State public school superintendent Tony Evers says the governor’s proposed budget does not help schools which are struggling to make ends meet. Evers says the Legislature should consider spending at least $225 more per student. Republican Governor Scott Walker did propose a one-percent increase in state school aid. But he refused to let schools automatically increase their revenue limits – and he’s giving the money to property taxpayers who will have the choice of giving it to their schools by approving revenue cap exemptions. On Tuesday, voters in nearly a half-dozen Wisconsin school districts approved such exemptions. Rhinelander voters agreed to give their schools an extra four-million-dollars over the next three years. Senate Democrat Jennifer Shilling of La Crosse said it should be up to the government to restore school funds that were cut two years ago. In her words, “It’s time to renew our commitment to our children’s future.” But Republicans say the state’s doing exactly that, by giving parents in districts with failing schools the option to use tax-funded vouchers to send their kids to private schools. Senate GOP finance chair Alberta Darling of River Hills said those children cannot wait. But other Republicans have problems with parts of the Walker school choice plan. Senate Majority Leader Scott Fitzgerald of Juneau said the package has quote, “a lot of moving parts” – but he believes some expansion will be passed.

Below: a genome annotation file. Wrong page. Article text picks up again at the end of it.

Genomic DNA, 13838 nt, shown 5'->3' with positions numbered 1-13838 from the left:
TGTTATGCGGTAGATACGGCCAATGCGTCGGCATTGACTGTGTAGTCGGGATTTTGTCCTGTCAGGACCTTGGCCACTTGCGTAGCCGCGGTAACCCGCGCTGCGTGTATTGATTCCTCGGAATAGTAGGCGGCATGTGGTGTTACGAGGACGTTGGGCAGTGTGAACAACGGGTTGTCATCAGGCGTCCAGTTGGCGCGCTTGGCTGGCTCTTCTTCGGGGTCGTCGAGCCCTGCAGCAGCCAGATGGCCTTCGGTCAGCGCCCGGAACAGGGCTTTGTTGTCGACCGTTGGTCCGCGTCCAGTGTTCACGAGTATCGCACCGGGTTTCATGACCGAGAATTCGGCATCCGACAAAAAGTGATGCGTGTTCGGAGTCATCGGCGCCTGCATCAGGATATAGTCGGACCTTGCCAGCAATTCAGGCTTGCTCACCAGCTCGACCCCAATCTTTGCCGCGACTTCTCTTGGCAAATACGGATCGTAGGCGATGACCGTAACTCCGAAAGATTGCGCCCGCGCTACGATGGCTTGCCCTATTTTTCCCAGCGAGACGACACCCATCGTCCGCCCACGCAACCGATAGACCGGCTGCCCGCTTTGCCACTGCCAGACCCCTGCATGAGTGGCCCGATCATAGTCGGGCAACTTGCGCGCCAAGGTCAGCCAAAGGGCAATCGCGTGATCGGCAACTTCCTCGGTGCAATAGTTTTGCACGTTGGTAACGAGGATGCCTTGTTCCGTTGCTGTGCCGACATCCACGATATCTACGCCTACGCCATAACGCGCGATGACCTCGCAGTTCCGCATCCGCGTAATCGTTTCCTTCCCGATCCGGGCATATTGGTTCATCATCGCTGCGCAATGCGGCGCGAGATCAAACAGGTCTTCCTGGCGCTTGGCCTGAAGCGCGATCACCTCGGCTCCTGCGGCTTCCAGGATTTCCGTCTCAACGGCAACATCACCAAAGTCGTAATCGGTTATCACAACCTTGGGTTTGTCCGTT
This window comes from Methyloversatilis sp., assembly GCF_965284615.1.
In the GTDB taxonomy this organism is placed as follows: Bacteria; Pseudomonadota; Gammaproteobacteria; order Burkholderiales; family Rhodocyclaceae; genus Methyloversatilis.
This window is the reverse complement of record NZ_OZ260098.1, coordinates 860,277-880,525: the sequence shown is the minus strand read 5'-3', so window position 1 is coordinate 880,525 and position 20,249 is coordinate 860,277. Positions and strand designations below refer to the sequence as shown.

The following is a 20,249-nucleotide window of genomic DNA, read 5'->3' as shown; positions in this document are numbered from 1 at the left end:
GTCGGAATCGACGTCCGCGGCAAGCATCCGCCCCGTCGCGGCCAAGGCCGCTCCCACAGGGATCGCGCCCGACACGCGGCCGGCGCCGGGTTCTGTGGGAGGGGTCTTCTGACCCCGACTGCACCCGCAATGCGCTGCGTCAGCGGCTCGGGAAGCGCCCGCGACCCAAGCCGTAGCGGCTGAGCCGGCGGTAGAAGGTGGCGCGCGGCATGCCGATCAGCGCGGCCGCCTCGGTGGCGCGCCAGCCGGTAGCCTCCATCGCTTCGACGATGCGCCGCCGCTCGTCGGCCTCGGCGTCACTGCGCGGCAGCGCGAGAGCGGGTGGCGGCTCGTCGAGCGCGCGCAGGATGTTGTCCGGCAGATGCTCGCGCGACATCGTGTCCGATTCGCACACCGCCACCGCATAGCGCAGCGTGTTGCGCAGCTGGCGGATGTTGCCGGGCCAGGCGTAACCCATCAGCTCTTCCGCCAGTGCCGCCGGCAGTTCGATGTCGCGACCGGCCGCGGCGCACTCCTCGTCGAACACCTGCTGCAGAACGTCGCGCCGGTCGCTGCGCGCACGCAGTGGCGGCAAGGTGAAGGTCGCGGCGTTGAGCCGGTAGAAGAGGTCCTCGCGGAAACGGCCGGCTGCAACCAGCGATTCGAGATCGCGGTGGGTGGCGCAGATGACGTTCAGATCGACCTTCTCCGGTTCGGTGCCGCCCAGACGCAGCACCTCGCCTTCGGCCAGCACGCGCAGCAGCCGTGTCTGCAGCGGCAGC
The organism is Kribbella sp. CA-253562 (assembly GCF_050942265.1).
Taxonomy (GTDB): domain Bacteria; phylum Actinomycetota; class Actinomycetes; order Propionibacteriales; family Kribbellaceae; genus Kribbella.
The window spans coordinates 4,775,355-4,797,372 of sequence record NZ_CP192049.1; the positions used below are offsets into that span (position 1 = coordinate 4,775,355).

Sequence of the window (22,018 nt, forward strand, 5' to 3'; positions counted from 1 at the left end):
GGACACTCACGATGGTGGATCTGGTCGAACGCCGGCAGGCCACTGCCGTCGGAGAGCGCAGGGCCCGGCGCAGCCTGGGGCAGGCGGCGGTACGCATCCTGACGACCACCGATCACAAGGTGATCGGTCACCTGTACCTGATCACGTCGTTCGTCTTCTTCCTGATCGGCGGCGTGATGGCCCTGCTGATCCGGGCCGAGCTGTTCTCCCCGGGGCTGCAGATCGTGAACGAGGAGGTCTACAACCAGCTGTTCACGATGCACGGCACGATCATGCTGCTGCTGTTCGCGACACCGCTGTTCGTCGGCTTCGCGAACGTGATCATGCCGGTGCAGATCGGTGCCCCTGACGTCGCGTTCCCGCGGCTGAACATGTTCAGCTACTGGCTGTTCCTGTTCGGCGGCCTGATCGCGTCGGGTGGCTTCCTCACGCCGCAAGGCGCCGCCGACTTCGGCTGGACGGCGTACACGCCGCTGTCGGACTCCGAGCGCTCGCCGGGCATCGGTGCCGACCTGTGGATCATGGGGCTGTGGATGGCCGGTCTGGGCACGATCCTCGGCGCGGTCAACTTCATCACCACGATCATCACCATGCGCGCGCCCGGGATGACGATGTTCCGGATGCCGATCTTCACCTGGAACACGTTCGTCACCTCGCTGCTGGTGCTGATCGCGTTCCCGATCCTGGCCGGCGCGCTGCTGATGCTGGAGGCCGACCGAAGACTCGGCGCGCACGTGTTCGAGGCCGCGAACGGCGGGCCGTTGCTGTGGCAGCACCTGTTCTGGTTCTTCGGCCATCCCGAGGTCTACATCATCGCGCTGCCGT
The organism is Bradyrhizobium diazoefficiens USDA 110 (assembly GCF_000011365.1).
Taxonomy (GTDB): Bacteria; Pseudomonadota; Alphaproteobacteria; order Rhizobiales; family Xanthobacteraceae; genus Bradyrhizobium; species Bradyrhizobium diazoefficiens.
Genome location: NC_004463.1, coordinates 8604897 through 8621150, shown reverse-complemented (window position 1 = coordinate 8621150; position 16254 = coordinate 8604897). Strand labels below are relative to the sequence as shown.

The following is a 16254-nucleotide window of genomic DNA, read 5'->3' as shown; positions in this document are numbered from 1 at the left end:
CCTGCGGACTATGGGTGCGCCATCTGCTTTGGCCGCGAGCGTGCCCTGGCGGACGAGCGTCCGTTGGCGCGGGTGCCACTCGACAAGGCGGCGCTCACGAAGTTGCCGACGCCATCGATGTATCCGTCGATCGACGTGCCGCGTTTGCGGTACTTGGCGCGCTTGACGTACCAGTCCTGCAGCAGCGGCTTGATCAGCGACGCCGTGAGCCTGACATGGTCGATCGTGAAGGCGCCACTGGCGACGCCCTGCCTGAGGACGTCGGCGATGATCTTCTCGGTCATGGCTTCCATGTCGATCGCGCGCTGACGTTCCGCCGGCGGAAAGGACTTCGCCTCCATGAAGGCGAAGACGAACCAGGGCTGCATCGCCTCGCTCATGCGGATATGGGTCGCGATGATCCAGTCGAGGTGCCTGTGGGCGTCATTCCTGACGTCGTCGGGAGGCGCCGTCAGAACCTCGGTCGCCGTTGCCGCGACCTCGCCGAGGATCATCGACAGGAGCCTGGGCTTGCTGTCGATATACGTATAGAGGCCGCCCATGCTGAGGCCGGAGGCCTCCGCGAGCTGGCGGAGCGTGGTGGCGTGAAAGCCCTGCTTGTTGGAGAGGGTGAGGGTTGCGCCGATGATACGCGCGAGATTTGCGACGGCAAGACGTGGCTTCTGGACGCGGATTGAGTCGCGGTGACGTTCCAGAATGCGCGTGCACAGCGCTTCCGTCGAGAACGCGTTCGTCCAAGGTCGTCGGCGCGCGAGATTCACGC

Wisconsin’s public employees would no longer have to live in the communities they serve, under the governor’s budget package. Republican Scott Walker was expected to propose an end to residency requirements in Milwaukee. But in a surprise move, the Walker budget would wipe out residency mandates in all of Wisconsin’s city, village, town, and county governments – plus public school districts. Many places require employees to live where they serve, so they can be available at a moment’s notice for emergencies – and to know first-hand what their fellow taxpayers are living through. But many workers say it stifles their freedom. Residency mandates are not uniform throughout Wisconsin. In some places, only department heads must live in town. In Milwaukee, both the police and fire unions have been fighting to end a residency mandate for all city workers that goes back 75 years. Mayor Tom Barrett accused Walker of paying back both unions for supporting him in his previous two elections. And Barrett said the state budget should not be used to give favors to campaign donors. The mayor also said some of the homes that public employees leave could be left vacant – and that would add to an existing foreclosure crisis. The Journal Sentinel says the city government is now Milwaukee’s largest landlord, due mainly to thousands of foreclosures. Barrett says some of the vacant homes have become magnets for crime.